Imagine that you ship your idea for the next great electronics product to China. You'll watch it flourish. The problem? Your name has been scrubbed from the product.
Though this does not happen in all cases, the frequent and blatant theft of intellectual property (IP) in China is making more US companies turn to domestic markets for better protection, adding yet another dimension to the onshoring movement.
The Commission on the Theft of American Intellectual Property said in a 2013 report:
A core component of China's successful growth strategy is acquiring science and technology. It does this in part by legal means — imports, foreign domestic investment, licensing, and joint ventures — but also by means that are illegal. National industrial policy goals in China encourage IP theft.
Though some of its does occur via cyberspace, a lot of IP theft takes place in countries where the laws are lax and enforcement is haphazard at best. In fact, the report said, “Much of it occurs the old-fashioned way” — bribing, re-engineering, and physically stealing documents still rule in China.
In some instances, the Chinese government has even made divulging company technology a prerequisite for opening a factory. Further exposing carefully engineered properties to foreign supply chain partners is a risk some US companies are no longer willing to take. In a 2012 Hackett Group study, the protection of intellectual property ranked third among the drivers of strategic sourcing decisions, trailing only total landed cost and product quality.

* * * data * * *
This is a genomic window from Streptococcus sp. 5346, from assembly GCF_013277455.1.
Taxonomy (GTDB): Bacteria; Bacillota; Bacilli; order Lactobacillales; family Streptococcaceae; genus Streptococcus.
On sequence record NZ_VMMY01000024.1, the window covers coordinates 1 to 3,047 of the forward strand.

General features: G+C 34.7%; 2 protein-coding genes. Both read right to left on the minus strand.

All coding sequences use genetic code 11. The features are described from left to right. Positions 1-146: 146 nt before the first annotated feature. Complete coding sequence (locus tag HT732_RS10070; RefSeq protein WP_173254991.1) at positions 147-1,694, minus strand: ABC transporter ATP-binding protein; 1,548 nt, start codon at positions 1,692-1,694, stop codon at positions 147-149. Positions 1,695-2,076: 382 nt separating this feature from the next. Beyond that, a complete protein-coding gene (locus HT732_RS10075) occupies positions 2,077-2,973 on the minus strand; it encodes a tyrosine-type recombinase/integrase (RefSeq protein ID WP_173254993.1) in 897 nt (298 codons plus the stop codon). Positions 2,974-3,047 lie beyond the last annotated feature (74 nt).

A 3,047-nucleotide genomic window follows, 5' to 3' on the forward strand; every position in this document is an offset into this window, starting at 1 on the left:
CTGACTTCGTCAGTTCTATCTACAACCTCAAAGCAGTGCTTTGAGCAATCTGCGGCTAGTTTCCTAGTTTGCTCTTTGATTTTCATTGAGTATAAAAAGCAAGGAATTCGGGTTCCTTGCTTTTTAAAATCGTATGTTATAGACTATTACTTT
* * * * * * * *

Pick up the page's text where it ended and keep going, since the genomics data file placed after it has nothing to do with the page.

The theft of everything from trade secrets, proprietary products, and parts to music, movies, and software costs the United States billions of dollars every year. Cyber espionage alone accounts for 500,000 domestic jobs lost annually, according to McAfee and the Center for Strategic and International Studies.
For an individual company, the lack of respect for its intellectual property can lead to the demise of the entire operation.
Imagine the feeling of a company rep from a Midwestern firm that had outsourced to China as he was walking the floor at a tradeshow. A display showcased products that were more than familiar. Even the marketing materials were identical. A closer look revealed the Chinese company had stolen everything, right down to a promotional photo featuring the rep's own child.
Apple has tried for years to crack down on bootleg products and fake Apple stores across China, but few companies can afford such legal wranglings. They likely will go nowhere because of weaknesses and biases against foreign IP in the Chinese legal and patent systems.
Though Apple has not said so outright, it's a good guess the protection of IP played at least some part in its decision to bring back to the US the production of one line of Mac computers, as well as the assembly of other products. In any event, Apple is not alone.
What's your take on IP and the onshoring trend?
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